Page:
0:07:13you could actually gain some knowledge
0:07:15uh from the this kind of task
0:07:17i Q
0:07:24i take this
0:07:29um i in my you uh i mean i'm and
0:07:32most to do
0:07:33uh speech but uh as far as i can
0:07:35see and have seen
0:07:38one of the organisational problems
0:07:40is that
0:07:42speech uh
0:07:44somebody has pointed out is more developed than uh
0:07:48visual processing
0:07:50sites that claim to do a multimodal processing normally
0:07:54uh are rather but are more uh on the video side then on the audio side of course there's always
0:08:01uh so uh video or
0:08:04in this case is
0:08:05as far as
0:08:06can be rather developed and audio is
0:08:10so uh it might be one of the organisational problems and that
0:08:15uh refers to
0:08:16funding and so on
0:08:18uh to bring together uh
0:08:21there is a special from both sides
0:08:25and not to us
0:08:29vision paper doing some you and vice a versa
0:08:32and uh my second more refers to terminology that uh
0:08:37might seem to be a rather
0:08:40um minor or problem but i i tell you story
0:08:43i i don't like uh this uh a taxonomy into a non volatile and so on and that's my story
0:08:49back in the nineties in the german verbmobil project
0:08:54we uh
0:08:55i a convention
0:08:57that that poses a better conceived as non linguistic stuff like breathing and
0:09:03a coughing thing and uh a to and so on so it was
0:09:08marked with these brackets
0:09:11um you can say well about the problem the problem was
0:09:17dies uh doing the uh implementing the is or machine
0:09:21just uh
0:09:23to do all these this garbage and um didn't a take it into account
0:09:28later on when we or linguistic models wanted to have a look and one to use
0:09:32is iterations
0:09:34these guys from uh uh D is are engine set well
0:09:37that's not in our project be uh can't do it uh we country reimplement because this takes some weeks
0:09:43so uh
0:09:45we you had to do our own is are test because
0:09:48uh in the beginning it was
0:09:50you find as non-linguistic
0:09:54you can say now would days is are more intelligent
0:09:57but i i don't it so uh i think
0:10:00we really should uh take care for even for these problems that seem to be minor or
0:10:05from the very beginning
0:10:09thank think and on um anybody or any comments maybe from the audience in problems
0:10:15in this respect
0:10:22looks like a most of the work has been done using a it
0:10:26anything facial expressions and all of your
0:10:29um using a single speaker
0:10:31kind of C
0:10:31a you you'll
0:10:33uh i want noise
0:10:34there is any work on
0:10:36uh like a meeting kind of see that you're like got many people
0:10:40and you have a camera
0:10:41morning morning different people
0:10:44you have
0:10:45so that a P H an expression is very bored and like just yeah
0:10:49those kind of things
0:10:51quality of it this
0:10:52nonlapel cues
0:11:01so i'm looking at a and solve was from the meeting
0:11:06so actually i i i can quite
0:11:09here everything that you said in spite of on you asked
0:11:12how people working on meetings are with the same problems that are
0:11:16uh in treated here is that
0:11:57i don't know very much about it but i can tell you that it leads to an explosion of sensors
0:12:02so at there's been quite a lot of
0:12:06actually a
0:12:07at that you level
0:12:08that have dealt with instrumenting meeting rooms and seminar rooms et cetera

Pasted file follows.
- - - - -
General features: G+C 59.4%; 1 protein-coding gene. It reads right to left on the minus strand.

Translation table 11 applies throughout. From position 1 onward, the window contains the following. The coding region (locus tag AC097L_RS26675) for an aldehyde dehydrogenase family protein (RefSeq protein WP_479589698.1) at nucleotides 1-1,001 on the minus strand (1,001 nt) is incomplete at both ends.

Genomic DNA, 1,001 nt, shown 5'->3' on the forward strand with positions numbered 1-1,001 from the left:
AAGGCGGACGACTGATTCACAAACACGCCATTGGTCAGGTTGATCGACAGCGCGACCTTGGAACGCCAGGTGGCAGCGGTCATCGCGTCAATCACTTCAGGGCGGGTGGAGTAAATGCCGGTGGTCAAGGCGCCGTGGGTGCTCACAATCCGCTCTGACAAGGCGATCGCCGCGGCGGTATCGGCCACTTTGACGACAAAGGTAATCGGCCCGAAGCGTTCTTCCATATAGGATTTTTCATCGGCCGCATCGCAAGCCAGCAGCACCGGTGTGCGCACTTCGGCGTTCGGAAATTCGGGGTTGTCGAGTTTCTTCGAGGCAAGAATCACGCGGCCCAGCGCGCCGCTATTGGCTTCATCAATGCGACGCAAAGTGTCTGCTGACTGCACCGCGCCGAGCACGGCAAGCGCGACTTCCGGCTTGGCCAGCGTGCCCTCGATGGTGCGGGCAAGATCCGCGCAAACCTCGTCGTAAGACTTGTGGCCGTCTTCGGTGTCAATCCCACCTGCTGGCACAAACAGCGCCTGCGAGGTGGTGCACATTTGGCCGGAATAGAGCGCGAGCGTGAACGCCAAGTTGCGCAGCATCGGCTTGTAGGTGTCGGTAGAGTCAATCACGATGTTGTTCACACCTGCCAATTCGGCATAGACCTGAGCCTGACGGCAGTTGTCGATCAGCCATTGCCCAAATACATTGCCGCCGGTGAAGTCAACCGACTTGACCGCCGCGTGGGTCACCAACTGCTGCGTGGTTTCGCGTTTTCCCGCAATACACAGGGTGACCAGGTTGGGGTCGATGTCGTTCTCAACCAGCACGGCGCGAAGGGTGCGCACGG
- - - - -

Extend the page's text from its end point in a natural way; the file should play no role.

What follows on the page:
0:12:13um um
0:12:14i find that research kind of exclusive "'cause" there's only a couple of people that can
0:12:18do research where it you know the number of video cameras and number of microphones that are necessary and that
0:12:24and are fixed inside of a fixed geometry room are are possible
0:12:31i sell and on the video your side
0:12:34i don't really know but in in on the
0:12:37on the speech side there's a lot of
0:12:40problems that are being tackled an essentially the same
0:12:46as the pink out for a single side
0:12:48after for example beam forming the audio from a microphone array or a set of microphone
0:13:01yeah the most works like give seen on a meetings basically what they do if they want to use special
0:13:06expressions is the use one common up this point
0:13:09so that you one comment a
0:13:11a looking at the face bits for this one
0:13:13and am
0:13:15now if you want in the a you mentioned there is only one common a
0:13:19a a as far as i know
0:13:21that is uh and there are some works
0:13:24and the think that is a group which it's are like meet the up
0:13:28but they do a gesture recognition or some L let's say
0:13:32oh Q not very sophisticated features because it's
0:13:34make hard problem when you one one common i
0:13:37and to in order to detect a mean and is the most dominant person in a meeting
0:13:42and things like that
0:13:43a but yeah i think they are would you i think
0:13:47there are many works using only one common
0:13:50and i think also professor nick come belle just done some works uh on
0:13:54using this three sixty one three six six a common to
0:13:59the table
0:14:00and and i when she was in the font some work on but but but you are there are many
0:14:06works a that and one of the reason is that
0:14:09it's not easy in to you are not sure what to features to extract in there are so many problems
0:14:23okay so the next question would be a of and how can we um had to better integrate audio and
0:14:28video how can be
0:14:30but if use these
0:14:31and that should be looked at from both sides so from the video side from the audio side
0:14:35uh on the that mention that there are um these
0:14:38well gaps in between
0:14:40a look an that from one side of the other side
0:14:43so maybe there someone pin in
0:14:45on this
0:14:46how can you best
0:14:47integrate all and video in the future
0:14:59when one possibility ease that not too
0:15:03uh use both
0:15:05video and audio information for uh
0:15:09but only or late fusion for the you uh very same problem but the
0:15:15to look at
0:15:16the context and then uh uh try to
0:15:19i just the probably rows for uh
0:15:22the phenomena
0:15:23i i'm interested in
0:15:25when a
0:15:26may come back to uh
0:15:28or data
0:15:30it's seems
0:15:32if we are interested in a in these interactive uh